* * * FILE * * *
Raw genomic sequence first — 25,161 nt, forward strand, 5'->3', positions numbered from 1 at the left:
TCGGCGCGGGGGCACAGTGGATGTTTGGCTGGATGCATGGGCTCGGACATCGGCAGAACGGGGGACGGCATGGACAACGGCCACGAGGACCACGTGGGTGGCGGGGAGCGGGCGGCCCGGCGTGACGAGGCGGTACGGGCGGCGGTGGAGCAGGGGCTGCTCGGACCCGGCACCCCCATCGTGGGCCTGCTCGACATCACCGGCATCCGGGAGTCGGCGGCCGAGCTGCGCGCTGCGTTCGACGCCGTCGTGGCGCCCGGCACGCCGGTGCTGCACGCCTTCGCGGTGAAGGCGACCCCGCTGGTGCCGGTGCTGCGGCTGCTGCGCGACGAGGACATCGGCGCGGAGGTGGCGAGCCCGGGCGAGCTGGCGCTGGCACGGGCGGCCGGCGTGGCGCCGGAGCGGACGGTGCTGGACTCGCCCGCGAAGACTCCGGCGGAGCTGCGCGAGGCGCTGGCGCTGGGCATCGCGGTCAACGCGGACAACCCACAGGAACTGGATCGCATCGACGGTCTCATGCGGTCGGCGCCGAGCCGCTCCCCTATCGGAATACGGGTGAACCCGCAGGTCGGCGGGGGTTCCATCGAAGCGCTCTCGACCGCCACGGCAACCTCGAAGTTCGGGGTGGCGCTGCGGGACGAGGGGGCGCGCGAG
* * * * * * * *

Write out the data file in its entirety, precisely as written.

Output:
Raw genomic sequence first — 25,161 nt, forward strand, 5'->3', positions numbered from 1 at the left:
TCGGCGCGGGGGCACAGTGGATGTTTGGCTGGATGCATGGGCTCGGACATCGGCAGAACGGGGGACGGCATGGACAACGGCCACGAGGACCACGTGGGTGGCGGGGAGCGGGCGGCCCGGCGTGACGAGGCGGTACGGGCGGCGGTGGAGCAGGGGCTGCTCGGACCCGGCACCCCCATCGTGGGCCTGCTCGACATCACCGGCATCCGGGAGTCGGCGGCCGAGCTGCGCGCTGCGTTCGACGCCGTCGTGGCGCCCGGCACGCCGGTGCTGCACGCCTTCGCGGTGAAGGCGACCCCGCTGGTGCCGGTGCTGCGGCTGCTGCGCGACGAGGACATCGGCGCGGAGGTGGCGAGCCCGGGCGAGCTGGCGCTGGCACGGGCGGCCGGCGTGGCGCCGGAGCGGACGGTGCTGGACTCGCCCGCGAAGACTCCGGCGGAGCTGCGCGAGGCGCTGGCGCTGGGCATCGCGGTCAACGCGGACAACCCACAGGAACTGGATCGCATCGACGGTCTCATGCGGTCGGCGCCGAGCCGCTCCCCTATCGGAATACGGGTGAACCCGCAGGTCGGCGGGGGTTCCATCGAAGCGCTCTCGACCGCCACGGCAACCTCGAAGTTCGGGGTGGCGCTGCGGGACGAGGGGGCGCGCGAG